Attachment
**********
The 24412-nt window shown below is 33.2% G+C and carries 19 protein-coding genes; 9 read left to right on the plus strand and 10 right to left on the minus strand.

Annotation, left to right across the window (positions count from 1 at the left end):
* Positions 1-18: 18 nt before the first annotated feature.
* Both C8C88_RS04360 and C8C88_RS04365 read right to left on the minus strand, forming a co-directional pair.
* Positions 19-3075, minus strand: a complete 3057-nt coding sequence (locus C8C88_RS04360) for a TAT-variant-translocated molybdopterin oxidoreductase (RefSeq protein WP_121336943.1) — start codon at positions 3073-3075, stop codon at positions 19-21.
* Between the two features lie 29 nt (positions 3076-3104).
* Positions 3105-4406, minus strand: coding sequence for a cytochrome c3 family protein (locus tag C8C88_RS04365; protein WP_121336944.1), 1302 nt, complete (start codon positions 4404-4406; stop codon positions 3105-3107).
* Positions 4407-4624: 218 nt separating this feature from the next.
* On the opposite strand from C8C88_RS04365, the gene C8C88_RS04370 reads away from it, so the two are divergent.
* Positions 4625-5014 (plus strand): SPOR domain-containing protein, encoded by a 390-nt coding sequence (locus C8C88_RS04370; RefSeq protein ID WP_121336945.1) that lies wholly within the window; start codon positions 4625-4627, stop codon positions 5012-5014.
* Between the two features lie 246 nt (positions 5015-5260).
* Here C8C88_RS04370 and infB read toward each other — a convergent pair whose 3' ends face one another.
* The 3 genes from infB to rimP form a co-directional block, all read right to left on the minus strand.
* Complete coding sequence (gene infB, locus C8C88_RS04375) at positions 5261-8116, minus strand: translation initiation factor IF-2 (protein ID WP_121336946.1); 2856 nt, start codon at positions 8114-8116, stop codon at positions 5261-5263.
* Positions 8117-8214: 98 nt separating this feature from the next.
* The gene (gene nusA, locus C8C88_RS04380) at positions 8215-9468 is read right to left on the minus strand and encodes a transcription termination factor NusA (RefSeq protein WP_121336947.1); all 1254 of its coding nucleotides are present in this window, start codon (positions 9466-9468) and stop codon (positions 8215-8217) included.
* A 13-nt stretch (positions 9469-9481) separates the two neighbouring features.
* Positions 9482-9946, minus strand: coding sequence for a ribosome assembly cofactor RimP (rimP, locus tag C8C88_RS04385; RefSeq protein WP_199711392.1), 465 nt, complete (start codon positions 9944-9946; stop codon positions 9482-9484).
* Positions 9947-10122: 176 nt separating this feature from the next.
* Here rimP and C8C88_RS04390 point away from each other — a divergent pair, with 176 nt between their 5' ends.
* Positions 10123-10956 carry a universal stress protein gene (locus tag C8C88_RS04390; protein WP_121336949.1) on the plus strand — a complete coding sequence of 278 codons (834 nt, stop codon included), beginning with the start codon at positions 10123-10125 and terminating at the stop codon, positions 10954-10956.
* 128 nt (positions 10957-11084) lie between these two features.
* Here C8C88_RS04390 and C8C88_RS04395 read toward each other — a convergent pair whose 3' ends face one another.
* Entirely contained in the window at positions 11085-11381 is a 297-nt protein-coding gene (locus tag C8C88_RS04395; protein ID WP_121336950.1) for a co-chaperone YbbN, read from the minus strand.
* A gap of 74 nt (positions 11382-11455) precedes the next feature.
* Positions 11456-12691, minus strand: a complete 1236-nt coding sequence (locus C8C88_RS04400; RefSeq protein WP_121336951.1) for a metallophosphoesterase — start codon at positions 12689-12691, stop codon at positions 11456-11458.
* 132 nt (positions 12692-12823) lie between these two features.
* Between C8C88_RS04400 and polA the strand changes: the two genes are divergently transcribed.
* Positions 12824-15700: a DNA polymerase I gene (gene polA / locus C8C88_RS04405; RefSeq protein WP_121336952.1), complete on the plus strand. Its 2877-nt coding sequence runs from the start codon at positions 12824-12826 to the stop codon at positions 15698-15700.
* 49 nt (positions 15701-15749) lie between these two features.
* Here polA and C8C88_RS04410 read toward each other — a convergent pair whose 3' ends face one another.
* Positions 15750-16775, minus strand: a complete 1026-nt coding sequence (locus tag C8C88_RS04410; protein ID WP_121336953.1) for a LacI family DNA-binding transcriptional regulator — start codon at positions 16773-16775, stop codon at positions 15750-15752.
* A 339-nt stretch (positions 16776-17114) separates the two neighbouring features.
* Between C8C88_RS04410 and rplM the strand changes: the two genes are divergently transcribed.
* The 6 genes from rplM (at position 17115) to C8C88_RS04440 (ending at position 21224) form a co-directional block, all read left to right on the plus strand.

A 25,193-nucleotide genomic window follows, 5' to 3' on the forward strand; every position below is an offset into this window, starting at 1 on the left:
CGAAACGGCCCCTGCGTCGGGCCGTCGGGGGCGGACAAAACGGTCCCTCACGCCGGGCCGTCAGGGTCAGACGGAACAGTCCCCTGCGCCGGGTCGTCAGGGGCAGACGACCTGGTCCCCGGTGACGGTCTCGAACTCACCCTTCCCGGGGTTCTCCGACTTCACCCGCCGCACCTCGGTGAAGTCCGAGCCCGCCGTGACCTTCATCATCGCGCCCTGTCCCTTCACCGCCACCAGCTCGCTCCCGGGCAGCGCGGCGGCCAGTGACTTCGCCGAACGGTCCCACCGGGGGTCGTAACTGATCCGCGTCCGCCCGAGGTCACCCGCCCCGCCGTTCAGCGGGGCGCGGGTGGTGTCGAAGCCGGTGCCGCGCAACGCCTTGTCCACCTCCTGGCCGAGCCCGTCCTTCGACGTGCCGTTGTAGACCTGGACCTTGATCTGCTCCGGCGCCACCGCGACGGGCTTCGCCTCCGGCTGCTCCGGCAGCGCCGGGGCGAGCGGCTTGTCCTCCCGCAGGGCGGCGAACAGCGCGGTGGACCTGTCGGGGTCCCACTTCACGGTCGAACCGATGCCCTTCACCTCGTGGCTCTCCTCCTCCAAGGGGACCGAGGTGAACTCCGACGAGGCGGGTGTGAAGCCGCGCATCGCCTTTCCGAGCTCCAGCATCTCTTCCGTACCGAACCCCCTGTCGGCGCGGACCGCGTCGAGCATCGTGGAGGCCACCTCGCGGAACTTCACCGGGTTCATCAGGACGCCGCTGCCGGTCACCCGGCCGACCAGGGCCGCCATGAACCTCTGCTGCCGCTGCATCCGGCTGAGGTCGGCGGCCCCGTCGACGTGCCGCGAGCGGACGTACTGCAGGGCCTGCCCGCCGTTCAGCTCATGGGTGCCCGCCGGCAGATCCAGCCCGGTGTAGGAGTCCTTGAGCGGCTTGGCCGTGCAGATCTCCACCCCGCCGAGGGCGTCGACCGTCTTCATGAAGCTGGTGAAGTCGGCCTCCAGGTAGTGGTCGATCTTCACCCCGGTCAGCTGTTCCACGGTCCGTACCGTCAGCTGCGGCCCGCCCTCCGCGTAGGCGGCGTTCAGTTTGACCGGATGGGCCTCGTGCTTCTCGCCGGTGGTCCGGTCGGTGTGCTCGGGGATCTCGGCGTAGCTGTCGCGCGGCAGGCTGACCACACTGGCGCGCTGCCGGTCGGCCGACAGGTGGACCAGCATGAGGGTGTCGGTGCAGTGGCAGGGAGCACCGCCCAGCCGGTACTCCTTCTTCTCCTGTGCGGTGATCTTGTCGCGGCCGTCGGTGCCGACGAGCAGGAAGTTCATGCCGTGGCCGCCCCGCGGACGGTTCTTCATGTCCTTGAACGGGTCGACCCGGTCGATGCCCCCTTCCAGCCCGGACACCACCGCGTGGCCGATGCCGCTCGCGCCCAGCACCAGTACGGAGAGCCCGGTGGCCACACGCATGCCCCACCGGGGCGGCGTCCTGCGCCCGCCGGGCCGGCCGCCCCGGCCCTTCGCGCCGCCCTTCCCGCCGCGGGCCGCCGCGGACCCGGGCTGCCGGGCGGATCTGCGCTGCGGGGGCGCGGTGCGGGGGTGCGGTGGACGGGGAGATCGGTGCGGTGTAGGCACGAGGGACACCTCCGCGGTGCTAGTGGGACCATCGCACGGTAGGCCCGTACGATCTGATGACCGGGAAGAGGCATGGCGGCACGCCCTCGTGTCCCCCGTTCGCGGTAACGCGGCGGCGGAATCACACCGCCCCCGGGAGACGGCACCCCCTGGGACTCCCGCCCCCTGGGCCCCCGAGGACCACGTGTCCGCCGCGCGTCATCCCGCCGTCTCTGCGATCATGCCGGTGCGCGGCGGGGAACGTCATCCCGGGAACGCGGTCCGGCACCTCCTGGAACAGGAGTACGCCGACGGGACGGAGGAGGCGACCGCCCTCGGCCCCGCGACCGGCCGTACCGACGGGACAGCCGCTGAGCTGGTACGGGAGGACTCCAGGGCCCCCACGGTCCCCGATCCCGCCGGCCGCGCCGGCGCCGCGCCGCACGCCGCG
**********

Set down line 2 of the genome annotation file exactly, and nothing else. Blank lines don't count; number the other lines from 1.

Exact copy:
Annotation, left to right across the window (positions count from 1 at the left end):